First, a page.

Friday, July 18, 2014

When two tribes go to war

As Palestinians and Israelis go into an increasingly desperate and tragic phase of the long going war, who should I side with? I know many Jewish people and I know no Palestinians. Naturally I am sympathetic to those who I know. Ultimately I blame Britain when they 'sorted out' the area so many decades ago and then the United Nations a bit later.

However, this simple map, which I can't vouch for, tells a story. The situation is far more complicated than a simple map and no doubt the map was made by a supporter of Palestinian, but it worth considering. The green area on the left of the last map is the Gaza.

All so messy and tragic.




17 comments:

  1. Andrew, the situation in this part of the world is very complicated and tragic one. What 's more how to solve it ? That's the question? Who support the next? Who is right ?
    Let's hope in the future will be better. But I am a pessimist sorry....

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    1. Gosia, I agree with your point that it may be a long time before we see peace there. How can it ever be when the surrounding countries are in turmoil and are unstable.

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  2. I suspect (indeed I am certain) that there has been bad behaviour by both. Not helped by well meaning interference.
    Though I don't know what the solution is - and wish I did.

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    1. Without doubt EC. I alternate between sides, they shouldn't do that, then to the other side, they shouldn't do that.

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  3. It's confusing and complicated. Maybe one day they'll work it out.

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    1. Dina, a can of worms that can never be untangled?

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  4. Both sides have behaved badly but what I want to know is being a jew a religion or a nationality.
    Was all that land bought and paid for by the jewish people or was it taken by force, I rest my case.
    Merle..............

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    1. Merle, no doubt I will be corrected if I am wrong, but being Jewish is both a religion and a race, rather than a nationality. Non religious Jewish people can still identify as Jewish, no matter which nation they come from.

      As far as I know, the land was not bought, but the area divided up after the first and second world wars by Western countries.

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    2. I think you are wrong Andrew. Being Jewish is the religion, the race is Israeli. After all there are Russian Jews, Italian Jews, German Jews etc.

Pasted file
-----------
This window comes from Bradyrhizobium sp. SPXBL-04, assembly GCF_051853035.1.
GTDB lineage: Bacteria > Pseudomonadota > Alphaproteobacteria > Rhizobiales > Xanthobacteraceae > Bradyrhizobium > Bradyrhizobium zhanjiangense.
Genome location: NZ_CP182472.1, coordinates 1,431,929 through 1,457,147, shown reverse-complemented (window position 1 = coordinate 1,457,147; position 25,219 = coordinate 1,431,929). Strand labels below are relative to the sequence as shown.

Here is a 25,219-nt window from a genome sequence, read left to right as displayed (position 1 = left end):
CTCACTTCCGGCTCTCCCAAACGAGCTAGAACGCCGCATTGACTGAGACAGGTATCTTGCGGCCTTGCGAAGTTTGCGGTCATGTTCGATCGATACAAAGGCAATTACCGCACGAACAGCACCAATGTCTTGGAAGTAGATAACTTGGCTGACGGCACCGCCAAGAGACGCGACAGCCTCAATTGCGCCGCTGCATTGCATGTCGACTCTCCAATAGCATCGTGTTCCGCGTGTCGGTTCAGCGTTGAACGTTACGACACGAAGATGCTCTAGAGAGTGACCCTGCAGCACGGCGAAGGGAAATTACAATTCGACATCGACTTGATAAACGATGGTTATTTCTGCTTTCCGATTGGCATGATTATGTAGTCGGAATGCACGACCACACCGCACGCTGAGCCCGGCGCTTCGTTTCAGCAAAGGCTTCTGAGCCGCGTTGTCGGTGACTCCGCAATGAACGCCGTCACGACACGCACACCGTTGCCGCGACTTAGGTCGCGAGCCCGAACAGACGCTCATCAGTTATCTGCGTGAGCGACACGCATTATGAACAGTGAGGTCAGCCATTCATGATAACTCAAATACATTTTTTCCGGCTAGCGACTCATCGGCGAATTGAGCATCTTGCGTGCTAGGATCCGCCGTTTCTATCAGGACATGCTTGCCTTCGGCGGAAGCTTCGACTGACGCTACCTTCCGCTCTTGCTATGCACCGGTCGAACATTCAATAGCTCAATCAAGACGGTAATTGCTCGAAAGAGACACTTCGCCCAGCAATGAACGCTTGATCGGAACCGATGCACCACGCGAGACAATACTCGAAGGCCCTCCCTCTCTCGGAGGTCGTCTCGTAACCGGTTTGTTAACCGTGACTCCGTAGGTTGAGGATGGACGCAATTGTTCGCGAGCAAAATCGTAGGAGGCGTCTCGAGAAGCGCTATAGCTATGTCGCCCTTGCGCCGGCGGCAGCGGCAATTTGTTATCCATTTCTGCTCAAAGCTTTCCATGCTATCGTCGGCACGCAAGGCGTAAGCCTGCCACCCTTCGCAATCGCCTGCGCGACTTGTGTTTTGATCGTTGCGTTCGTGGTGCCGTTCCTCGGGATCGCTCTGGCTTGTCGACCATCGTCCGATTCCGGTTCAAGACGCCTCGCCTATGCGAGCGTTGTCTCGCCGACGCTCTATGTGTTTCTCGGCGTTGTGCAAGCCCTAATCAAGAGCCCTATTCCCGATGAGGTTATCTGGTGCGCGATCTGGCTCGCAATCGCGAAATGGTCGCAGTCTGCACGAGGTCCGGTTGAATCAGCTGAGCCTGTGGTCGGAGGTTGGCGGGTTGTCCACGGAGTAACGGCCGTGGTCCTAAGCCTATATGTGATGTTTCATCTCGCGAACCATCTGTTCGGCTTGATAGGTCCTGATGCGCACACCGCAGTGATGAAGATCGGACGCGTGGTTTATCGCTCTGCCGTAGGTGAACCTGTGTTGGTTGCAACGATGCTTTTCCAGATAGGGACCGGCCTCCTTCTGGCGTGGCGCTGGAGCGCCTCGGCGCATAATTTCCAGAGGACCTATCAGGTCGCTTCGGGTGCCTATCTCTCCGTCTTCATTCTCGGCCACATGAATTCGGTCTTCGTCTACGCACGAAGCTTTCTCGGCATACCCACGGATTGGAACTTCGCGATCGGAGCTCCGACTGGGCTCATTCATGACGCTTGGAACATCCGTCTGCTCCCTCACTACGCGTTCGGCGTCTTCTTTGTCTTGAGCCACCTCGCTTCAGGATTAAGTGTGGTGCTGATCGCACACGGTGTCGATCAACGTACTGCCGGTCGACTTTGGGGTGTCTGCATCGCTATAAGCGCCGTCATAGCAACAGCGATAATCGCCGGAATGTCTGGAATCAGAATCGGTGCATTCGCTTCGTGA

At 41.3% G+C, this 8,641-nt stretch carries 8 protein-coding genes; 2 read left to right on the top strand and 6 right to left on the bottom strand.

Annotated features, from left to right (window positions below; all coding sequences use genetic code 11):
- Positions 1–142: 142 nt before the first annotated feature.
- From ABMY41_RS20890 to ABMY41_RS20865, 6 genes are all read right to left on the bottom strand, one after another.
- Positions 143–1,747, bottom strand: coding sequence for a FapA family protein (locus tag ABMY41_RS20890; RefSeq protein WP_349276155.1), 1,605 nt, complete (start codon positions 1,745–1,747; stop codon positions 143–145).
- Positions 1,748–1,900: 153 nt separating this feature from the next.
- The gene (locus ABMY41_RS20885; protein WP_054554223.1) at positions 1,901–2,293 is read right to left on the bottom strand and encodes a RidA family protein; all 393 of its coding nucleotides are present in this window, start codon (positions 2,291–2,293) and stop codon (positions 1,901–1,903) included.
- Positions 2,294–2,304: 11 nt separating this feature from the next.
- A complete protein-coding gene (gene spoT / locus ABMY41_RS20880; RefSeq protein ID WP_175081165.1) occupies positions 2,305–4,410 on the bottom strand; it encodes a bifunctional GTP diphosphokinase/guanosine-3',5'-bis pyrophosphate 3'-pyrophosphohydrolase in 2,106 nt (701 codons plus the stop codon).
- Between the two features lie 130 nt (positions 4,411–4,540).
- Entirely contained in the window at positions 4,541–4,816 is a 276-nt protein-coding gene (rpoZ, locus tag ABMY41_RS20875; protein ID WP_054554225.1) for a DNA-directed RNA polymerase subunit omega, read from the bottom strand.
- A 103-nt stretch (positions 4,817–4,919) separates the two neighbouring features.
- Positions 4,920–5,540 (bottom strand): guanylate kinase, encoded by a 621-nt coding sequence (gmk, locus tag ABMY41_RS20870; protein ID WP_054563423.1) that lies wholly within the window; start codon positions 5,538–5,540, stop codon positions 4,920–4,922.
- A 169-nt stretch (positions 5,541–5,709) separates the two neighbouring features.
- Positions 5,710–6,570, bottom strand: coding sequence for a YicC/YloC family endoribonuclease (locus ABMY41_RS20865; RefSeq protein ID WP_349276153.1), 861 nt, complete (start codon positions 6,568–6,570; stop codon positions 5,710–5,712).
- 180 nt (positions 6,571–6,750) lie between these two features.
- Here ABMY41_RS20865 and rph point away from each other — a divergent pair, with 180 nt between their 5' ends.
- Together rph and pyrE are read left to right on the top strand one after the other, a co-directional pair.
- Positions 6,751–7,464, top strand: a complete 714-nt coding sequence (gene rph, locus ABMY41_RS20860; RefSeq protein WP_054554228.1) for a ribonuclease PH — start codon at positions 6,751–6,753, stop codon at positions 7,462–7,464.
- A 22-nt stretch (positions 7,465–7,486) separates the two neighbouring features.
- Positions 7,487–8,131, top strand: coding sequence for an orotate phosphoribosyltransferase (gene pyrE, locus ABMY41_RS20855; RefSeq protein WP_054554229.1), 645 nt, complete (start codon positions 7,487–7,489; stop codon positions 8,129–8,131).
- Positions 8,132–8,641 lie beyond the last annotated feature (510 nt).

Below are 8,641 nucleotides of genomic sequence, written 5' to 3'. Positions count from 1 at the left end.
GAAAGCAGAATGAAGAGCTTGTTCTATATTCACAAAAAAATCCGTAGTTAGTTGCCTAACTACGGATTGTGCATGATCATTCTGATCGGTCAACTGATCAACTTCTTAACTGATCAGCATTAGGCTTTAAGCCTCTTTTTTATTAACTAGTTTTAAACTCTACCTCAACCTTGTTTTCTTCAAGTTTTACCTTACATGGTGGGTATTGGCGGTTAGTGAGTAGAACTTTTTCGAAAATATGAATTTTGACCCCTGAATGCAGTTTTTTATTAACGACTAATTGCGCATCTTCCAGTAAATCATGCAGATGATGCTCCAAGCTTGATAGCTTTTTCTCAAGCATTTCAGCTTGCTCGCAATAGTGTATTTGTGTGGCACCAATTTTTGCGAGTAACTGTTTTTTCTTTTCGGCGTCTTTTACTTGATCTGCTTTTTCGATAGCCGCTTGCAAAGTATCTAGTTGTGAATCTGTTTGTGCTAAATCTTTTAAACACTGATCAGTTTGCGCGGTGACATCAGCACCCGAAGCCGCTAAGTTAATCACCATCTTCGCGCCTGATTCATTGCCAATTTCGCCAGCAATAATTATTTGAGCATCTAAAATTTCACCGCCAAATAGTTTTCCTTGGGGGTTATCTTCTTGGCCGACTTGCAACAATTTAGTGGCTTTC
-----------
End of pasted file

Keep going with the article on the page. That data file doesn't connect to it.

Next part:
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    3. River, as I said, I am not so knowledgeable about the subject. We would need to define the meaning of race. I am fairly sure there is more to being Jewish than religion.

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    4. Andrew, you are more knowledgeable than you think. Yes, being Jewish is more than a religion. It's a cultural ethnic kind of thing. And no there is not an Israeli race! Israel is a country and if you don't have citizenship there, you're not considered Israeli.

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    5. I stand corrected.

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  5. Well personally I am very disappointed in Israel. The U.S. usually takes Israel's side regardless of what they do but with this latest conflict I have noticed there is not the usual siding with Israel regardless of what they do but rather there seems to be a bit more empathy with the Palestinians.

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    1. Rubye, now you mention it, the US has been less vocal than usual. With so many Moslem immigrants perhaps the balance of opinion, that is votes at election time, is changing. Palestine would garner a lot more sympathy and support if they stopped firing rockets willy-nilly into Israel.

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  6. The partition of Palestine into two states (one Jewish and one Arab) was resolved by a vote of the UN General Assembly in 1947 with 33 voting in favour (Australia being the first to vote in favour in the alphabetical vote) 13 voting against, 10 nations abstaining and 1 absent.

    The Jewish state was declared in 1948 but the Arab nations refused to set up the Arab state. Hostilities have continued to varying degrees ever since.

    I can't see how any peaceful resolution of the issue is possible without considerable compromise from both sides; a prospect that has never seemed likely in all the decades since.

    Perhaps the best prospects were when President Sadat of Egypt and Prime Minister Rabin of Israel engaged in peace negotiations. Sadly both were assassinated by their own nationals. Says it all really.

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    1. Victor, thanks. Some of this I knew. Your second para is interesting. This I did not know. Was the Arab attitude, all or nothing?

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    2. Understandably, I suppose, they didn't want partition, full stop.

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